Claims by her former chief operating officer that Busisiwe Mkhwebane had acted unconstitutionally and for her own ends in politically sensitive investigations were “a poor attempt at sensationalism”, said the public protector in court papers this week.
In an affidavit filed in the high court in Pretoria, Mkhwebane hit back at Basani Baloyi’s claims that the investigations into allegations of a “rogue unit” at the South African Revenue Service and into President Cyril Ramaphosa’s CR17 campaign were “extremely unusual”.
Baloyi is in a labour dispute with her former employer and is demanding that she be reinstated as chief operating officer. But she has also asking the court to declare that Mkhwebane violated her constitutional obligations to act independently and impartially. In her founding affidavit, Baloyi said she was “purged” because she was an “obstacle to the public protector and CEO [chief executive officer] using their powers for their own personal advancement”.
She said the chief executive, Vussy Mahlangu, had improperly interfered in the investigations into Water and Sanitation Minister Gugile Nkwinti and former head of the Independent Police Investigative Directorate Robert McBride — and that Mkhwebane had allowed it.
She also said that Mkhwebane had refused suggestions to look into donations to the election campaign of Nkosazana Dlamini-Zuma (NDZ), who was running against Ramaphosa. After the suggestion, external people were brought in, she said.
But Mkhwebane said including these allegations in a labour dispute was mischievous, irrelevant and done purely to harass her. She has asked the court to strike them from the record. “The real nature of this application is a labour dispute,” she said. Mkhwebane added that the chief operating officer’s work was not up to scratch. “At times I had to spoon-feed her with very basic management skills, which I should not be expected to do at her expected level.”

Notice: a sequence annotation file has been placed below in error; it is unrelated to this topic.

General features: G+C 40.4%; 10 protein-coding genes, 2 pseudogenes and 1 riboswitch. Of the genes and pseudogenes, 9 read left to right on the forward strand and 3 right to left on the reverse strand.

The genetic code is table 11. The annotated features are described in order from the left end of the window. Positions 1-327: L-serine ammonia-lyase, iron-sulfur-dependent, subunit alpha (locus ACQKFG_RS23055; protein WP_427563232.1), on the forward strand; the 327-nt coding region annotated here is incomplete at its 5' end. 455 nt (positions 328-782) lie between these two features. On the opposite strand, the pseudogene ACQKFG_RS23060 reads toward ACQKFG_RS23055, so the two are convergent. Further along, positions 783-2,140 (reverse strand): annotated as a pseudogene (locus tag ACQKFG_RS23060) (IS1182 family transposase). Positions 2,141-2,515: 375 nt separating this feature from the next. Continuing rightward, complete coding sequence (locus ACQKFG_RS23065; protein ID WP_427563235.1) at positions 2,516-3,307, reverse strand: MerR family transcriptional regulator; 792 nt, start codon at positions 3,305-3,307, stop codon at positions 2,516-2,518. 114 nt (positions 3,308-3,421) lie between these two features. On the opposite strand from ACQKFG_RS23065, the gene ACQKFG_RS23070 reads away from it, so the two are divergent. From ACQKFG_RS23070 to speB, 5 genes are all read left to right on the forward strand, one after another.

Mkhwebane said the NDZ campaign was not covered by the Executive Members’ Ethics Act. “A competent and suitable COO [chief operating officer] would know this almost instinctively.” There was also nothing unusual about the decision to reduce the Bosasa team substantially. This, she said, was “due to the high-profile and sensitive nature of an investigation involving the head of state”.
Mkhwebane also hit back at the WhatsApp message attached to Baloyi’s court papers. The message sent on May 26 2019 read: “COO, I worked with few people to deal with the sabotage of the PG [Pravin Gordhan] camp. The notice is almost ready for rogue, will issue this week and report will also be issued in the manner I will determine. The notice for the president is also ready, will call him this week to discuss the notice. It is not about you, but one has to play the chess.”
“I understood the reference to playing chess … to mean that the public protector was playing a political game,” said Baloyi in her court papers.
But this interpretation was “absurd and outrageous”, Mkhwebane said. “It is a well-known fact … that there was a concerted effort by … Gordhan and his team to discredit my office and to politicise its work by labelling me as a participant in corruption … all of this is, of course, a speculative imaginary and unfounded conspiracy theory,” said Mkhwebane. But her office had to be alert to it and “devise communication strategies to resist and refute”.
“My reference to chess was obviously in respect of our defensive moves to counteract the sabotage and unwarranted attacks.”
Mkhwebane added that “as proof of [Baloyi’s] malicious intent”, the fact that the Mail & Guardian sent questions “within a few hours” of the court papers being served, and its publication the following day of a story quoting extensively from the papers, showed that Baloyi had “leaked” her court papers to the M&G. This was in pursuit of her agenda to “cause maximum reputational damage”, said Mkhwebane.
The case is expected to be argued next week.